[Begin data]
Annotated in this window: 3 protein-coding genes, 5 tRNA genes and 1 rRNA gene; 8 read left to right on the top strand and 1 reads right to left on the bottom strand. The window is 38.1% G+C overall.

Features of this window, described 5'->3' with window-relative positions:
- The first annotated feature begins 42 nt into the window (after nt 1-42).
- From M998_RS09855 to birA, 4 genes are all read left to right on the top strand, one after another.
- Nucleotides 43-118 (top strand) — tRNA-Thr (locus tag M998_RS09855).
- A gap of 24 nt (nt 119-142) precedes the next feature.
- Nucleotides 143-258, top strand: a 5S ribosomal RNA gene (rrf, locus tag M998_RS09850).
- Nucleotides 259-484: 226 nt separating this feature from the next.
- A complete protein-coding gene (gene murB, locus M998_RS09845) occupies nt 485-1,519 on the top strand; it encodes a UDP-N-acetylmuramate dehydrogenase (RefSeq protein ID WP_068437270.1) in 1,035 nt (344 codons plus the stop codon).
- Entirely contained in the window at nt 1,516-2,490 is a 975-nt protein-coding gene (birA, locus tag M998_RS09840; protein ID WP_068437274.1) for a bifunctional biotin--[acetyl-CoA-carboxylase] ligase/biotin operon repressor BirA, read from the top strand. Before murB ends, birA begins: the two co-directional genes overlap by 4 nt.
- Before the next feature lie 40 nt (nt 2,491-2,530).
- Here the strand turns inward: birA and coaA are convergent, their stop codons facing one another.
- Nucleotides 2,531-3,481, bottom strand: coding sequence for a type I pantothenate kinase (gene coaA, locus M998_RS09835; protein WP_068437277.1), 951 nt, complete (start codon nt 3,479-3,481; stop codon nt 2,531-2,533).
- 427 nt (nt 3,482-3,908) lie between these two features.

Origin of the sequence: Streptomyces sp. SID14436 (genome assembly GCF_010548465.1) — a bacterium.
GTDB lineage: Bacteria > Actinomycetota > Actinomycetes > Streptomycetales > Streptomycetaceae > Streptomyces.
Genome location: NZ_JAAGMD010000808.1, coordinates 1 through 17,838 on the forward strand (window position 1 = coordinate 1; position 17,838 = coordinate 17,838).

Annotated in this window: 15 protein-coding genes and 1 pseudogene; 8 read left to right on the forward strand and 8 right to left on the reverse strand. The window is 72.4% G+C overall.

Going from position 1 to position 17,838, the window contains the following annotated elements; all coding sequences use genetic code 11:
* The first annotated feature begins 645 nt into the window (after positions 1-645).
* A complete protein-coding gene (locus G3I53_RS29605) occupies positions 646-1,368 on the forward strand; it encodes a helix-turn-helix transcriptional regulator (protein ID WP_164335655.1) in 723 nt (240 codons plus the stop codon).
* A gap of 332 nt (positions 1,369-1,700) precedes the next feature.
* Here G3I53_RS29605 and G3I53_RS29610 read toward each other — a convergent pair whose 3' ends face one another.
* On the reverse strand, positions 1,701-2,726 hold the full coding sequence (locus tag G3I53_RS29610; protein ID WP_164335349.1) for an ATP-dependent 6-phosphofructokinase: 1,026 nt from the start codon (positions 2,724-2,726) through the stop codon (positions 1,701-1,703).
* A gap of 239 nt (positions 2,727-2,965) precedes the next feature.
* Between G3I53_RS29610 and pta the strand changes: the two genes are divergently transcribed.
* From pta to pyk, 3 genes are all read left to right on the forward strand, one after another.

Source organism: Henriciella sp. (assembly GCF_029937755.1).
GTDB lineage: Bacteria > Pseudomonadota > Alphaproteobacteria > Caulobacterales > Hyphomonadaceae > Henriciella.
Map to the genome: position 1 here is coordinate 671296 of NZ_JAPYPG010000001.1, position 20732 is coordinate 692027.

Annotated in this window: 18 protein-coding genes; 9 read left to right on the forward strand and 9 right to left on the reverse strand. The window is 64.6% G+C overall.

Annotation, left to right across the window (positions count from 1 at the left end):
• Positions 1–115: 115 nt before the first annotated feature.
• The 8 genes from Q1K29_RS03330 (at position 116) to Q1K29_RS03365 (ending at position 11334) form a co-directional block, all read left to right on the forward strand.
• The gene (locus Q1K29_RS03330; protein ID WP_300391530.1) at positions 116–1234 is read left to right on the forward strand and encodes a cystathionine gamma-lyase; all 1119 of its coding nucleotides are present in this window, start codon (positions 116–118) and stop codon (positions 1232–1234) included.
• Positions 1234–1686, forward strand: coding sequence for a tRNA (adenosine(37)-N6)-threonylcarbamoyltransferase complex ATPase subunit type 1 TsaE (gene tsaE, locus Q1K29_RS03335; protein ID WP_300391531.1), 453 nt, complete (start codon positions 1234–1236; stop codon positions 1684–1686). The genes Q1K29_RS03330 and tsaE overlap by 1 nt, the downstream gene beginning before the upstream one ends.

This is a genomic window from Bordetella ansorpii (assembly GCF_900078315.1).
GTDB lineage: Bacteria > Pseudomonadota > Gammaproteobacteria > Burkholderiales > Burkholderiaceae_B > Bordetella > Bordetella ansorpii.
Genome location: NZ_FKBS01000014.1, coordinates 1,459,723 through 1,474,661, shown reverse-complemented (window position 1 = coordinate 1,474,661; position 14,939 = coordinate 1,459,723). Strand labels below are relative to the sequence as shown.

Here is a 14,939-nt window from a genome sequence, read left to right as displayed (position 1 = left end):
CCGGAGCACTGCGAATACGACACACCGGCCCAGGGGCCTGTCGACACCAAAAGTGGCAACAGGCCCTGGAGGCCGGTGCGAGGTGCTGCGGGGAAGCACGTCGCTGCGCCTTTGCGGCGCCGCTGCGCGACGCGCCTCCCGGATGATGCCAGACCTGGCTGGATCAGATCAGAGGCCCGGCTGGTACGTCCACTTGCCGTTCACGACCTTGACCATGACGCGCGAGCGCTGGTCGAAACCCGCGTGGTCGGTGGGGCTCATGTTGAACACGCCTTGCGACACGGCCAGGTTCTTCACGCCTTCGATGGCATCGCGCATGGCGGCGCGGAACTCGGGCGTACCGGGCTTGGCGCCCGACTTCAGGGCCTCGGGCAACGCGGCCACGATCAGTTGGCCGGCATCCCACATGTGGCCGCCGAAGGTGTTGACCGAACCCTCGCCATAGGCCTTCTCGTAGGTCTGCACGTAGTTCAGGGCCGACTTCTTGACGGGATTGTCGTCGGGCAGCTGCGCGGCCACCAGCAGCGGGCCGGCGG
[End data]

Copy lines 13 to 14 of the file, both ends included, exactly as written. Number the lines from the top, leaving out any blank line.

- Nucleotides 2,531-3,481, bottom strand: coding sequence for a type I pantothenate kinase (gene coaA, locus M998_RS09835; protein WP_068437277.1), 951 nt, complete (start codon nt 3,479-3,481; stop codon nt 2,531-2,533).
- 427 nt (nt 3,482-3,908) lie between these two features.